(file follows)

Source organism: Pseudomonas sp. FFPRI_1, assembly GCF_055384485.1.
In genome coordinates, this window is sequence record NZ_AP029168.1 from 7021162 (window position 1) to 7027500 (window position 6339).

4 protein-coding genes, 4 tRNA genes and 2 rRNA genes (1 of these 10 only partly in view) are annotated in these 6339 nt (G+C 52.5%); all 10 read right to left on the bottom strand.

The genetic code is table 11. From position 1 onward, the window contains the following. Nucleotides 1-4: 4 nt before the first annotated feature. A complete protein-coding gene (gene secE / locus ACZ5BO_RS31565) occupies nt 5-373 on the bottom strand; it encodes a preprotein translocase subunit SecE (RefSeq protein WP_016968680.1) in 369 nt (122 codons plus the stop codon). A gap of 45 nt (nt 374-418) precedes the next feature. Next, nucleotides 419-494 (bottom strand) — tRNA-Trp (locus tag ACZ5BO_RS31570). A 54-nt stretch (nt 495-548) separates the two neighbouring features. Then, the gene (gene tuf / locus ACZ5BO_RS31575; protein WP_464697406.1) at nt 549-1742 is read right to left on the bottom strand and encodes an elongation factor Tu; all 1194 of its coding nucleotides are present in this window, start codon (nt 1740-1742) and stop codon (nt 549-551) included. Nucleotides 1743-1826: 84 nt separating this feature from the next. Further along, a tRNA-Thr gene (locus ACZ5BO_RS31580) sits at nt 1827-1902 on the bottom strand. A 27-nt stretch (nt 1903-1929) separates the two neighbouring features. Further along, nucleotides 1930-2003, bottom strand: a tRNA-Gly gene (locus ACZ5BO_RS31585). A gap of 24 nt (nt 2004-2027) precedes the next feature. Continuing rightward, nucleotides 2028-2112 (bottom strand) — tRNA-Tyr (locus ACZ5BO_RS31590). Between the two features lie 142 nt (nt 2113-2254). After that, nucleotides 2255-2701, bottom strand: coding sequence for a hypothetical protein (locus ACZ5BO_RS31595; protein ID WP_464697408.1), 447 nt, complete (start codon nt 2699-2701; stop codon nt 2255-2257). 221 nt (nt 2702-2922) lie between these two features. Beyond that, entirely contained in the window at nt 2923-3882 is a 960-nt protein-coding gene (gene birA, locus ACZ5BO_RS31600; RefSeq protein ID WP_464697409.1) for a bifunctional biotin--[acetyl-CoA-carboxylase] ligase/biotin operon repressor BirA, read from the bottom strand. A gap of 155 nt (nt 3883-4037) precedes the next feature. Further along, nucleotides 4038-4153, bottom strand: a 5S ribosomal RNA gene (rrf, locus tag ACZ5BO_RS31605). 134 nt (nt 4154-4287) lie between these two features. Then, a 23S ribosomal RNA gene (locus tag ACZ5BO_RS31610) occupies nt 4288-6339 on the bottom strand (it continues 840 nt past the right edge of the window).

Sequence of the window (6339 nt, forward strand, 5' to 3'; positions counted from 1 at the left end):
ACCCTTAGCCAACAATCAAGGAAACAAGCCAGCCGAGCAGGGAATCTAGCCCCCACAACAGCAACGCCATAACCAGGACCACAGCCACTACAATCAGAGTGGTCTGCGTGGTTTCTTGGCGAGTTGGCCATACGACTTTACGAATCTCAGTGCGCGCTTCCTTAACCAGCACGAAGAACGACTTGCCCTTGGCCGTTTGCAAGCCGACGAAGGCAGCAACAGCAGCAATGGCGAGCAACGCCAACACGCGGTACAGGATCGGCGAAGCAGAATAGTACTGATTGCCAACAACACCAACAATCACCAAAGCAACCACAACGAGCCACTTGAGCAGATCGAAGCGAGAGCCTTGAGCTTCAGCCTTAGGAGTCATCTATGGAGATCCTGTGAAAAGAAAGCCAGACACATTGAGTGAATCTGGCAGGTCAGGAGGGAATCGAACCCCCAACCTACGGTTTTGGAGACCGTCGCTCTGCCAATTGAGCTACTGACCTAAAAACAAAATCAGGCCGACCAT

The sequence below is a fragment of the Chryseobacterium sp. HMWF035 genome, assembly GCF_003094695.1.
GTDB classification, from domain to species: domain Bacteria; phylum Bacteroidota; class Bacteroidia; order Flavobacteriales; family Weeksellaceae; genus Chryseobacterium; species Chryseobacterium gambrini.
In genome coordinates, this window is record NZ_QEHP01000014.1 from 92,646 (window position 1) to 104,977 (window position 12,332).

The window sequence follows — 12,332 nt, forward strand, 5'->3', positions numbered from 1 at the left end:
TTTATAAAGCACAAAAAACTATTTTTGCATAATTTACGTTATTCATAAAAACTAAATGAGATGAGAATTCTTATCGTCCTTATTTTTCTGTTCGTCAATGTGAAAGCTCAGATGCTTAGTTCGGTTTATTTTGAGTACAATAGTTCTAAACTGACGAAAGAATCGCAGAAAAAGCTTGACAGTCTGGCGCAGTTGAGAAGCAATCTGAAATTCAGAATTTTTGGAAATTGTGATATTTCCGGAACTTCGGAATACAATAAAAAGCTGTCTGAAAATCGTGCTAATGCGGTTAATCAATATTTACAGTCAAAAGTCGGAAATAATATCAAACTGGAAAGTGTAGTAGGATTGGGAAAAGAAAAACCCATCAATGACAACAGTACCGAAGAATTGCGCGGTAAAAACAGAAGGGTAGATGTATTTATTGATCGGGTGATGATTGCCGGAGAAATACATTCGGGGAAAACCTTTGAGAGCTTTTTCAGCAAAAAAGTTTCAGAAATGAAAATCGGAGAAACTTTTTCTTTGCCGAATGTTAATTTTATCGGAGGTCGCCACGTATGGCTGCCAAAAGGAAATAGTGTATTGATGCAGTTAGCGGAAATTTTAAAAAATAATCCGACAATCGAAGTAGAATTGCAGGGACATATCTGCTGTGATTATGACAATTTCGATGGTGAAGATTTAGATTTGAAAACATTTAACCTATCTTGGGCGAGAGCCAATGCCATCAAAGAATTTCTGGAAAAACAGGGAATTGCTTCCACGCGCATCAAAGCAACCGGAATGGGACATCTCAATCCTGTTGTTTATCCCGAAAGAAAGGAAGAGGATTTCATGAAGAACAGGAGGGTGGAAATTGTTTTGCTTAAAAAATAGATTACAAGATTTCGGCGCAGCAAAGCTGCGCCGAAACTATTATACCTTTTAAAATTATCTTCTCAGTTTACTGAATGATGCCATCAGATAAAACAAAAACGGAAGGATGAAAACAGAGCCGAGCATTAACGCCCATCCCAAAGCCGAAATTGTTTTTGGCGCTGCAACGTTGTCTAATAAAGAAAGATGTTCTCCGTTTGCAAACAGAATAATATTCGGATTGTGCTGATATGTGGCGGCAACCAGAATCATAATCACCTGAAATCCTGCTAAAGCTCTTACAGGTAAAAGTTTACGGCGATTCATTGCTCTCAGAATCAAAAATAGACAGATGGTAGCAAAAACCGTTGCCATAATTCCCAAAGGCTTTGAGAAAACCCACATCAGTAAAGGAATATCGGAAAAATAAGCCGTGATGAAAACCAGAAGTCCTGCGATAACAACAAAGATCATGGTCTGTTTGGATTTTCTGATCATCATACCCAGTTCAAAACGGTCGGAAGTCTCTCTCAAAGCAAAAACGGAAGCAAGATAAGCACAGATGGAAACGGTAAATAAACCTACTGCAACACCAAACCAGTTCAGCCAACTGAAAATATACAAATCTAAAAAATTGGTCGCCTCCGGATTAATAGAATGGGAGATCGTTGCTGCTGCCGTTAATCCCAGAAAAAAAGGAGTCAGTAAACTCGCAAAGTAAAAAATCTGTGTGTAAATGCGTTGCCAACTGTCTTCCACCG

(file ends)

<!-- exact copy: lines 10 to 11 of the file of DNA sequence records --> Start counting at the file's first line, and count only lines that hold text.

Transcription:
The window sequence follows — 12,332 nt, forward strand, 5'->3', positions numbered from 1 at the left end:
TTTATAAAGCACAAAAAACTATTTTTGCATAATTTACGTTATTCATAAAAACTAAATGAGATGAGAATTCTTATCGTCCTTATTTTTCTGTTCGTCAATGTGAAAGCTCAGATGCTTAGTTCGGTTTATTTTGAGTACAATAGTTCTAAACTGACGAAAGAATCGCAGAAAAAGCTTGACAGTCTGGCGCAGTTGAGAAGCAATCTGAAATTCAGAATTTTTGGAAATTGTGATATTTCCGGAACTTCGGAATACAATAAAAAGCTGTCTGAAAATCGTGCTAATGCGGTTAATCAATATTTACAGTCAAAAGTCGGAAATAATATCAAACTGGAAAGTGTAGTAGGATTGGGAAAAGAAAAACCCATCAATGACAACAGTACCGAAGAATTGCGCGGTAAAAACAGAAGGGTAGATGTATTTATTGATCGGGTGATGATTGCCGGAGAAATACATTCGGGGAAAACCTTTGAGAGCTTTTTCAGCAAAAAAGTTTCAGAAATGAAAATCGGAGAAACTTTTTCTTTGCCGAATGTTAATTTTATCGGAGGTCGCCACGTATGGCTGCCAAAAGGAAATAGTGTATTGATGCAGTTAGCGGAAATTTTAAAAAATAATCCGACAATCGAAGTAGAATTGCAGGGACATATCTGCTGTGATTATGACAATTTCGATGGTGAAGATTTAGATTTGAAAACATTTAACCTATCTTGGGCGAGAGCCAATGCCATCAAAGAATTTCTGGAAAAACAGGGAATTGCTTCCACGCGCATCAAAGCAACCGGAATGGGACATCTCAATCCTGTTGTTTATCCCGAAAGAAAGGAAGAGGATTTCATGAAGAACAGGAGGGTGGAAATTGTTTTGCTTAAAAAATAGATTACAAGATTTCGGCGCAGCAAAGCTGCGCCGAAACTATTATACCTTTTAAAATTATCTTCTCAGTTTACTGAATGATGCCATCAGATAAAACAAAAACGGAAGGATGAAAACAGAGCCGAGCATTAACGCCCATCCCAAAGCCGAAATTGTTTTTGGCGCTGCAACGTTGTCTAATAAAGAAAGATGTTCTCCGTTTGCAAACAGAATAATATTCGGATTGTGCTGATATGTGGCGGCAACCAGAATCATAATCACCTGAAATCCTGCTAAAGCTCTTACAGGTAAAAGTTTACGGCGATTCATTGCTCTCAGAATCAAAAATAGACAGATGGTAGCAAAAACCGTTGCCATAATTCCCAAAGGCTTTGAGAAAACCCACATCAGTAAAGGAATATCGGAAAAATAAGCCGTGATGAAAACCAGAAGTCCTGCGATAACAACAAAGATCATGGTCTGTTTGGATTTTCTGATCATCATACCCAGTTCAAAACGGTCGGAAGTCTCTCTCAAAGCAAAAACGGAAGCAAGATAAGCACAGATGGAAACGGTAAATAAACCTACTGCAACACCAAACCAGTTCAGCCAACTGAAAATATACAAATCTAAAAAATTGGTCGCCTCCGGATTAATAGAATGGGAGATCGTTGCTGCTGCCGTTAATCCCAGAAAAAAAGGAGTCAGTAAACTCGCAAAGTAAAAAATCTGTGTGTAAATGCGTTGCCAACTGTCTTCCACCG